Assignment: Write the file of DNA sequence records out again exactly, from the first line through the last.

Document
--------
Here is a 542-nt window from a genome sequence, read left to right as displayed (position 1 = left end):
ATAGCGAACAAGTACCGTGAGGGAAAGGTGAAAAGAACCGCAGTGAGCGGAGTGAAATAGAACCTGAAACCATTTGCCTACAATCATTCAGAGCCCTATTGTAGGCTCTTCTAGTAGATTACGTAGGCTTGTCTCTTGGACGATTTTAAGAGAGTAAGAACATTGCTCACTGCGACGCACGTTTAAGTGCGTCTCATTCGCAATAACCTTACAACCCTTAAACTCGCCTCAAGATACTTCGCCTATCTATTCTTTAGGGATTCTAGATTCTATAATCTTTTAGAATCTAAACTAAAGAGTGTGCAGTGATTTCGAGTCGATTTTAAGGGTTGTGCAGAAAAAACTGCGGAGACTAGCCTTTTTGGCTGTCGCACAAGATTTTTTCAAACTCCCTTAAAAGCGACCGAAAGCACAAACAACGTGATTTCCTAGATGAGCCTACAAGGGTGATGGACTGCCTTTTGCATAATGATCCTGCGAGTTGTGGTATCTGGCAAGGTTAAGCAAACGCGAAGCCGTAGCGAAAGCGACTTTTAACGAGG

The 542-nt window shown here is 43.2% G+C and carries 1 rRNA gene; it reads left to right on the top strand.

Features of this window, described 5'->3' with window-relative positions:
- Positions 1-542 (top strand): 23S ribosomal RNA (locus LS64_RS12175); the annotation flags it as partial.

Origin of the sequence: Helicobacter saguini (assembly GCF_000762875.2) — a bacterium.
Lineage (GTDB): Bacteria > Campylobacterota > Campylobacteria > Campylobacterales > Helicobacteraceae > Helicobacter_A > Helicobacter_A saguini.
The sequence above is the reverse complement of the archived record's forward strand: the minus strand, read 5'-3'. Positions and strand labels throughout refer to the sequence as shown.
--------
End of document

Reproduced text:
Here is a 542-nt window from a genome sequence, read left to right as displayed (position 1 = left end):
ATAGCGAACAAGTACCGTGAGGGAAAGGTGAAAAGAACCGCAGTGAGCGGAGTGAAATAGAACCTGAAACCATTTGCCTACAATCATTCAGAGCCCTATTGTAGGCTCTTCTAGTAGATTACGTAGGCTTGTCTCTTGGACGATTTTAAGAGAGTAAGAACATTGCTCACTGCGACGCACGTTTAAGTGCGTCTCATTCGCAATAACCTTACAACCCTTAAACTCGCCTCAAGATACTTCGCCTATCTATTCTTTAGGGATTCTAGATTCTATAATCTTTTAGAATCTAAACTAAAGAGTGTGCAGTGATTTCGAGTCGATTTTAAGGGTTGTGCAGAAAAAACTGCGGAGACTAGCCTTTTTGGCTGTCGCACAAGATTTTTTCAAACTCCCTTAAAAGCGACCGAAAGCACAAACAACGTGATTTCCTAGATGAGCCTACAAGGGTGATGGACTGCCTTTTGCATAATGATCCTGCGAGTTGTGGTATCTGGCAAGGTTAAGCAAACGCGAAGCCGTAGCGAAAGCGACTTTTAACGAGG

The 542-nt window shown here is 43.2% G+C and carries 1 rRNA gene; it reads left to right on the top strand.

Features of this window, described 5'->3' with window-relative positions:
- Positions 1-542 (top strand): 23S ribosomal RNA (locus LS64_RS12175); the annotation flags it as partial.

Origin of the sequence: Helicobacter saguini (assembly GCF_000762875.2) — a bacterium.
Lineage (GTDB): Bacteria > Campylobacterota > Campylobacteria > Campylobacterales > Helicobacteraceae > Helicobacter_A > Helicobacter_A saguini.
The sequence above is the reverse complement of the archived record's forward strand: the minus strand, read 5'-3'. Positions and strand labels throughout refer to the sequence as shown.